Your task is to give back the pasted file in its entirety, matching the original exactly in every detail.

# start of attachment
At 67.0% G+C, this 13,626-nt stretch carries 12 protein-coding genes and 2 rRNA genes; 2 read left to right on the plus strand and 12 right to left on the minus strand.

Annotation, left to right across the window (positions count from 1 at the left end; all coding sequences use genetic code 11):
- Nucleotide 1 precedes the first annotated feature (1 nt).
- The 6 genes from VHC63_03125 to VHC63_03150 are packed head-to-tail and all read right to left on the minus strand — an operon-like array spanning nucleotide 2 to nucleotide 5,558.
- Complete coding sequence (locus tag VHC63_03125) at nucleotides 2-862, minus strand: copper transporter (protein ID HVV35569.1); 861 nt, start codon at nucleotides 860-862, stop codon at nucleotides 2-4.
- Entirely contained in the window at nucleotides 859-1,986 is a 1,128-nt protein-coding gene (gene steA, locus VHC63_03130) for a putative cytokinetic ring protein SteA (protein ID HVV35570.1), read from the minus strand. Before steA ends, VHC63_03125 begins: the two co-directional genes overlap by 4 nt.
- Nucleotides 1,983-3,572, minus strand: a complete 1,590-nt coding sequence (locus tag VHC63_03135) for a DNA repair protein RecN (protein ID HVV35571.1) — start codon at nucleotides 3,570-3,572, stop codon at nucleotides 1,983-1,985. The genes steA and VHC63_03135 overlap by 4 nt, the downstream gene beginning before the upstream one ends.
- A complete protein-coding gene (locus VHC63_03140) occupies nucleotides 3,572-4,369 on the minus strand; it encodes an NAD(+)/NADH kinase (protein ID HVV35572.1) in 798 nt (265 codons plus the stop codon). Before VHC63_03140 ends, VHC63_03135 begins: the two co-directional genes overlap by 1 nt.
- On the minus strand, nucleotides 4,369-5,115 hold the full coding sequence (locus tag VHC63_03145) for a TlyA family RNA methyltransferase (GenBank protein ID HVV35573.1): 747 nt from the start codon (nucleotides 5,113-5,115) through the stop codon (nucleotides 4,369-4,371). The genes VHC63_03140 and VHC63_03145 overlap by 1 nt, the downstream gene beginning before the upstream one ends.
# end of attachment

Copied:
At 67.0% G+C, this 13,626-nt stretch carries 12 protein-coding genes and 2 rRNA genes; 2 read left to right on the plus strand and 12 right to left on the minus strand.

Annotation, left to right across the window (positions count from 1 at the left end; all coding sequences use genetic code 11):
- Nucleotide 1 precedes the first annotated feature (1 nt).
- The 6 genes from VHC63_03125 to VHC63_03150 are packed head-to-tail and all read right to left on the minus strand — an operon-like array spanning nucleotide 2 to nucleotide 5,558.
- Complete coding sequence (locus tag VHC63_03125) at nucleotides 2-862, minus strand: copper transporter (protein ID HVV35569.1); 861 nt, start codon at nucleotides 860-862, stop codon at nucleotides 2-4.
- Entirely contained in the window at nucleotides 859-1,986 is a 1,128-nt protein-coding gene (gene steA, locus VHC63_03130) for a putative cytokinetic ring protein SteA (protein ID HVV35570.1), read from the minus strand. Before steA ends, VHC63_03125 begins: the two co-directional genes overlap by 4 nt.
- Nucleotides 1,983-3,572, minus strand: a complete 1,590-nt coding sequence (locus tag VHC63_03135) for a DNA repair protein RecN (protein ID HVV35571.1) — start codon at nucleotides 3,570-3,572, stop codon at nucleotides 1,983-1,985. The genes steA and VHC63_03135 overlap by 4 nt, the downstream gene beginning before the upstream one ends.
- A complete protein-coding gene (locus VHC63_03140) occupies nucleotides 3,572-4,369 on the minus strand; it encodes an NAD(+)/NADH kinase (protein ID HVV35572.1) in 798 nt (265 codons plus the stop codon). Before VHC63_03140 ends, VHC63_03135 begins: the two co-directional genes overlap by 1 nt.
- On the minus strand, nucleotides 4,369-5,115 hold the full coding sequence (locus tag VHC63_03145) for a TlyA family RNA methyltransferase (GenBank protein ID HVV35573.1): 747 nt from the start codon (nucleotides 5,113-5,115) through the stop codon (nucleotides 4,369-4,371). The genes VHC63_03140 and VHC63_03145 overlap by 1 nt, the downstream gene beginning before the upstream one ends.